MPs leave the Palriament after the vote of confidence in Beirut, Feb. 15, 2019. (The Daily Star/Mohamad Azakir)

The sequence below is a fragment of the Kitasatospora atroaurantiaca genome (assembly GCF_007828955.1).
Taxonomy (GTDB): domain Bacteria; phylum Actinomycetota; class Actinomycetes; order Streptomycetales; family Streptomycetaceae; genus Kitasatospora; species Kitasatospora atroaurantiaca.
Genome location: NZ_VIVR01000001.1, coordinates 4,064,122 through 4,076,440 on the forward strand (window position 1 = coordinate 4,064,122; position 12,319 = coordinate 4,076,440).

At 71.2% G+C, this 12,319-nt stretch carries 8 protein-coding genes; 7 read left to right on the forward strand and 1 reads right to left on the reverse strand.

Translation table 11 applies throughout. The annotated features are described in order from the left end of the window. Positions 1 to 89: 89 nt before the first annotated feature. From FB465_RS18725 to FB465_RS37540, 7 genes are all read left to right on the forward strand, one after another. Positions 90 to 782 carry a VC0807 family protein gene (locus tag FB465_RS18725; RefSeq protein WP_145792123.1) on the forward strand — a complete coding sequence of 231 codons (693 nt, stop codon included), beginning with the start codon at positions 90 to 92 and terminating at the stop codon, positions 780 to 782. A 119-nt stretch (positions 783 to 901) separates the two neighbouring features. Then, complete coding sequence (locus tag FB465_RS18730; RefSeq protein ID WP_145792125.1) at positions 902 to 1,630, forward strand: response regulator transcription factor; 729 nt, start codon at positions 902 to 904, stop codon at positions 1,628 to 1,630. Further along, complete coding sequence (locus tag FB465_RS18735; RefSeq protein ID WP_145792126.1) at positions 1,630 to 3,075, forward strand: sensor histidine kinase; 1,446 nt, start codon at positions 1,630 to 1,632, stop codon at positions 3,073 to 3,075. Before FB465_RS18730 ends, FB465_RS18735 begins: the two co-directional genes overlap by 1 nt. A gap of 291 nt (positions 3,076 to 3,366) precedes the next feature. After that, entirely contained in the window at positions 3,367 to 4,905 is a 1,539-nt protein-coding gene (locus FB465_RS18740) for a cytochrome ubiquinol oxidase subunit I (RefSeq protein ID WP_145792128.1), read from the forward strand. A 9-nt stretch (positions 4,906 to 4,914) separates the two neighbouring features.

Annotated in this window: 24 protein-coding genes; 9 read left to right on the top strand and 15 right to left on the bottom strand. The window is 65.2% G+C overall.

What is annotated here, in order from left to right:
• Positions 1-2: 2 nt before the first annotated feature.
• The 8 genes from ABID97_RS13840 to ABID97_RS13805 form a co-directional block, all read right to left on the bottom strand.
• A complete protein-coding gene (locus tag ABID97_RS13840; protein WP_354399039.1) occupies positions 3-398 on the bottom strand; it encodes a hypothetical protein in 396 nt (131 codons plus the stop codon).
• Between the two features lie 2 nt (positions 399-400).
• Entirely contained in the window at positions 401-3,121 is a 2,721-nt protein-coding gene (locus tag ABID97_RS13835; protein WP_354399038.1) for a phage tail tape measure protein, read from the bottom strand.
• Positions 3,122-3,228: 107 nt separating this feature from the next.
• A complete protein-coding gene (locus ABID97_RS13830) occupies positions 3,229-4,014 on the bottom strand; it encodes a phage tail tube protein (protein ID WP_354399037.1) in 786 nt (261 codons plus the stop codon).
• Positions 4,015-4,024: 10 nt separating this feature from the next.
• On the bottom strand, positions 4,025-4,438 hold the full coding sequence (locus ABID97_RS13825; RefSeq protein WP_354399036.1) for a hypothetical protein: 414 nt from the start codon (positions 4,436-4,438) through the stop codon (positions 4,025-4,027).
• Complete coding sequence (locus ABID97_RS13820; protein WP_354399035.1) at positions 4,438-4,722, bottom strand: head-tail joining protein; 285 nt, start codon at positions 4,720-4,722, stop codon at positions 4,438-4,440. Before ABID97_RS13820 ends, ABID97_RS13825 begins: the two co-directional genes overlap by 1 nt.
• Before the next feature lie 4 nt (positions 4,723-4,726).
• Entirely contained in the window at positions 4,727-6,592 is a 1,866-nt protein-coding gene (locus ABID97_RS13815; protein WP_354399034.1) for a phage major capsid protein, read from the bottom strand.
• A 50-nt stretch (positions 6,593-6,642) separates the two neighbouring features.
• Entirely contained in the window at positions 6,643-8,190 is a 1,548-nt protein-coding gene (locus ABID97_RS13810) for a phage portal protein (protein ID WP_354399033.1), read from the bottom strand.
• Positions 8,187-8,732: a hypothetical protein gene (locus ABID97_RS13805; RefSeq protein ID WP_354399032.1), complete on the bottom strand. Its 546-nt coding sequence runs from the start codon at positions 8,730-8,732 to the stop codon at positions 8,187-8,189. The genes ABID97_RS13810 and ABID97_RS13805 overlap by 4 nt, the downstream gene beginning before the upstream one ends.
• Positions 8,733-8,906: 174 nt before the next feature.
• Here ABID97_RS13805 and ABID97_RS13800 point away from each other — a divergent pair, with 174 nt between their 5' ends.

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A much-trumpeted and long-awaited drive against rampant corruption in the public administration appears to be gathering steam, hardly a month after the formation of a new government that has promised to implement bold reforms to salvage the country's economy.Top leaders have underlined an urgent need to stamp out corruption in public administrations and ministries and halt the squandering of state funds -- essential measures to avert a much-feared collapse of the economy, reeling under $85 billion in national debt, an endemic budget deficit and slow growth.The anti-graft drive seen as crucial for halting the waste of public funds and reducing the budget deficit appears doomed to fail due to the absence of an independent judiciary and effective oversight bodies, political analysts said.A similar view was put forward by Imad Salamey, a professor of political science at the Lebanese American University, who emphasized that an independent judiciary and oversight agencies were pivotal to confronting corruption.Simon Haddad, a professor of political science at the American University of Beirut, also sounded pessimistic about the chances of the anti-corruption battle yielding concrete results in the absence of an independent judiciary.He compared the growing political and popular demands to fight corruption to long-standing calls to abolish "political confessionalism" from the ruling system.Both Salamey and Nader agreed.
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